which would negatively affect the informant's usefulness in any 
ongoing or future investigations and discourage members of the 
public from cooperating as confidential informants in any future 
    (f) From subsections (e)(4)(G), (H), and (I) (Agency 
Requirements), and (f) (Agency Rules) because portions of this 
system are exempt from the individual access provisions of 
subsection (d) for the reasons noted above, and therefore DHS is not 
required to establish requirements, rules, or procedures with 
respect to such access. Providing notice to individuals with respect 
to existence of records pertaining to them in the system of records 
or otherwise setting up procedures pursuant to which individuals may 
access and view records pertaining to themselves in the system would 
undermine investigative efforts and reveal the identities of 
witnesses, and potential witnesses, and confidential informants.
    (g) From subsection (e)(5) (Collection of Information) because 
in the collection of information for law enforcement purposes it is 
impossible to determine in advance what information is accurate, 
relevant, timely, and complete. Compliance with (e)(5) would 
preclude DHS agents from using their investigative training, and 
exercise of good judgment to both conduct and report on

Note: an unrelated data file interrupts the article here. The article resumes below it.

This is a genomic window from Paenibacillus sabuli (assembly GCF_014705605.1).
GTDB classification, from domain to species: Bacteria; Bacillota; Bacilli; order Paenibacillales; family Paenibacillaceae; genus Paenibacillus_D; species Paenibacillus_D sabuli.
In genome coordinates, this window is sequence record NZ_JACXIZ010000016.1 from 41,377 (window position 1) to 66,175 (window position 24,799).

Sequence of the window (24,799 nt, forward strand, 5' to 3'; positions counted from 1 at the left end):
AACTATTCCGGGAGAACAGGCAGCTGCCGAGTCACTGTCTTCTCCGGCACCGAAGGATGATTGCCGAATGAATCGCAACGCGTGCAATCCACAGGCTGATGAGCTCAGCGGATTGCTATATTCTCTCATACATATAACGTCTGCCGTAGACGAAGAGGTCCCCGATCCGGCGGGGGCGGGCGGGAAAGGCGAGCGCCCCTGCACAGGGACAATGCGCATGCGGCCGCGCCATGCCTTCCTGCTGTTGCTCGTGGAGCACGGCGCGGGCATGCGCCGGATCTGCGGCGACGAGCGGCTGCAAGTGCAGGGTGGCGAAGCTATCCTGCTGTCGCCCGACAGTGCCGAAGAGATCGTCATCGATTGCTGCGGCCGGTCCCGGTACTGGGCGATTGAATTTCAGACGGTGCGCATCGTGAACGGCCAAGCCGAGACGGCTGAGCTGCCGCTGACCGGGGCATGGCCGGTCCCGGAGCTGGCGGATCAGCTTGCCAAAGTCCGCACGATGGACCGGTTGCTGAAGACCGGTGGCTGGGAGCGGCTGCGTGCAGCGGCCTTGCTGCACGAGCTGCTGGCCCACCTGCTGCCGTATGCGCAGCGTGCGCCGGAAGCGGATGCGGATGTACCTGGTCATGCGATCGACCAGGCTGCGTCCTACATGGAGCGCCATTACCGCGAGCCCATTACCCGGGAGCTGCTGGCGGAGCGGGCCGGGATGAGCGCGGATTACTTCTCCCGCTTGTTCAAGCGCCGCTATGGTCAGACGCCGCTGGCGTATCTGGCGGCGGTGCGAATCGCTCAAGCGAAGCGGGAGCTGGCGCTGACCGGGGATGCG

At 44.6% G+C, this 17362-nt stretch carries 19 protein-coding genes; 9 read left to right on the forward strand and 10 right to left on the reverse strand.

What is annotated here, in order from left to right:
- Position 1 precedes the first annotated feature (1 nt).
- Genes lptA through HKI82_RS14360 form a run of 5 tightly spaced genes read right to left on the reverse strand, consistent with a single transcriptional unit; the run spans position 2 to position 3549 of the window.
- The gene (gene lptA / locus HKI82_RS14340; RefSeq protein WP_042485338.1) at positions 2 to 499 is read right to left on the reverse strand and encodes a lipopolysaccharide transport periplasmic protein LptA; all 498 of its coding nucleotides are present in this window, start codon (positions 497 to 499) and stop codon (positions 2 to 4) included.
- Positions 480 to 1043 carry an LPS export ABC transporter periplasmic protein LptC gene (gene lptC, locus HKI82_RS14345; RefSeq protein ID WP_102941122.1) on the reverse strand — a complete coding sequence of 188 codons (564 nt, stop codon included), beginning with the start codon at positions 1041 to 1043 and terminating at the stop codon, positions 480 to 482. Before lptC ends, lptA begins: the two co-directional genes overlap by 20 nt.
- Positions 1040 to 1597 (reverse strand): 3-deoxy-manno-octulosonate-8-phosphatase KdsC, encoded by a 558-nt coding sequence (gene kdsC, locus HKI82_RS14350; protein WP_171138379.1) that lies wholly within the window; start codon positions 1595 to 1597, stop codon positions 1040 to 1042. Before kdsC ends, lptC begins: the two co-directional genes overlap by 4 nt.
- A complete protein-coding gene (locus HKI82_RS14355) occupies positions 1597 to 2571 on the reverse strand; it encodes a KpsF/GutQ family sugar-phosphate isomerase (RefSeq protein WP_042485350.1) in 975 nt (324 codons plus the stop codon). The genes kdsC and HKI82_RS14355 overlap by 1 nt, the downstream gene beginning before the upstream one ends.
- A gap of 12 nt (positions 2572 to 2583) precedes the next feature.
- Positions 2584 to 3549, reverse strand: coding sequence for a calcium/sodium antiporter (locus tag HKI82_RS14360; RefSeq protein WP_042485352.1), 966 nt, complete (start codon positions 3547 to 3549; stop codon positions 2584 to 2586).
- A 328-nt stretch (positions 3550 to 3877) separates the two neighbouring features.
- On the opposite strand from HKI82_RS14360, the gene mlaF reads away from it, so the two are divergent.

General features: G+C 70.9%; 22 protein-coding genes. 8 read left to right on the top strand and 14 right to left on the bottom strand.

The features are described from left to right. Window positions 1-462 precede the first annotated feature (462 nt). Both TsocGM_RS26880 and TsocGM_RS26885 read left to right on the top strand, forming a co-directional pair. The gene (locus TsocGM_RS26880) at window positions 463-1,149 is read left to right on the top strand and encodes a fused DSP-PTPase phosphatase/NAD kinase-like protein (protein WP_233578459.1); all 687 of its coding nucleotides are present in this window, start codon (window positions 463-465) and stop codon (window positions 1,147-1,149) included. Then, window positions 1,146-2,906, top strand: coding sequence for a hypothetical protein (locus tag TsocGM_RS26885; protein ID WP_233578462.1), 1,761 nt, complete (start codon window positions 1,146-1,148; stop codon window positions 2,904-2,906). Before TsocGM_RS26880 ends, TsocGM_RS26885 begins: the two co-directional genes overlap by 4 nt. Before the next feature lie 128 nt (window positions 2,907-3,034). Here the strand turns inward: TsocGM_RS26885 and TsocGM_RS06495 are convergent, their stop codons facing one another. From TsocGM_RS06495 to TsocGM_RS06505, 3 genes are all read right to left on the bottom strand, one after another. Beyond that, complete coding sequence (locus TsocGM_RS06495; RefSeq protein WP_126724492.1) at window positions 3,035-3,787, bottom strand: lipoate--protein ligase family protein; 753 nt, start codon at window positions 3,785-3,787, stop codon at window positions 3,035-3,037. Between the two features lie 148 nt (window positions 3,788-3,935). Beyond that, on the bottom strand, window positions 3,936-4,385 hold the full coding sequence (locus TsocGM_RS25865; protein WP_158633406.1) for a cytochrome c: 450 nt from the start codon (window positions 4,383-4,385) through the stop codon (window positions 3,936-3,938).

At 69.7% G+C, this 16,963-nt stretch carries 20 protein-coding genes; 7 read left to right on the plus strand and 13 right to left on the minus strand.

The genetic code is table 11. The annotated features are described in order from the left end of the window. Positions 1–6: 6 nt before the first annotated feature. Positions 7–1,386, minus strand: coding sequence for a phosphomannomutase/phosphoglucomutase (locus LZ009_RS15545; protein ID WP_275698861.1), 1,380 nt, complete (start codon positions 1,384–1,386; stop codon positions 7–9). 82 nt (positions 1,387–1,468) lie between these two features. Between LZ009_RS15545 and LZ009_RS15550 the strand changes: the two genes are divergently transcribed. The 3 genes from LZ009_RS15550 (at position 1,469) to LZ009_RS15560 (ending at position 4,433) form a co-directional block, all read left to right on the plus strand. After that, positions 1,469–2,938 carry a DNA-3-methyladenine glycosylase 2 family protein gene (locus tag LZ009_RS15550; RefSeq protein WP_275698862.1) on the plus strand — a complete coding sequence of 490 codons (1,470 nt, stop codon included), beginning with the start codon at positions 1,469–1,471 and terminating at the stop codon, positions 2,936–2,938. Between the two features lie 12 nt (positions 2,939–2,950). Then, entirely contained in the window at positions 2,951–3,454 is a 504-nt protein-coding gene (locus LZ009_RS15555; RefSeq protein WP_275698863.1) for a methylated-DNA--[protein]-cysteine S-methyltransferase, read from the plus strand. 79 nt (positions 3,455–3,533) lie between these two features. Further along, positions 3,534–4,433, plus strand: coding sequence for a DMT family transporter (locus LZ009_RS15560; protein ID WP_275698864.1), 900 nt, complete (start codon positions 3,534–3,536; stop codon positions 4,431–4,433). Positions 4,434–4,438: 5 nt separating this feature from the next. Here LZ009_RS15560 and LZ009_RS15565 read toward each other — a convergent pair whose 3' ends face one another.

(h) From subsection (e)(8) (Notice on Individuals) because 
compliance would interfere with DHS' ability to obtain, serve, and 
issue subpoenas, warrants, and other law enforcement mechanisms that 
may be filed under seal, and could result in disclosure of 
investigative techniques, procedures, and evidence.
    (i) From subsection (g) to the extent that the system is exempt 
from other specific subsections of the Privacy Act relating to 
individuals' rights to access and amend their records contained in 
the system. Therefore DHS is not required to establish rules or 
procedures pursuant to which individuals may seek a civil remedy for 
the agency's: refusal to amend a record; refusal to comply with a 
request for access to records; failure to maintain accurate, 
relevant timely and complete records; or failure to otherwise comply 
with an individual's right to access or amend records.

    Dated: November 6, 2008.
Hugo Teufel III,
Chief Privacy Officer, Department of Homeland Security.

 [FR Doc. E8-27093 Filed 11-13-08; 8:45 am]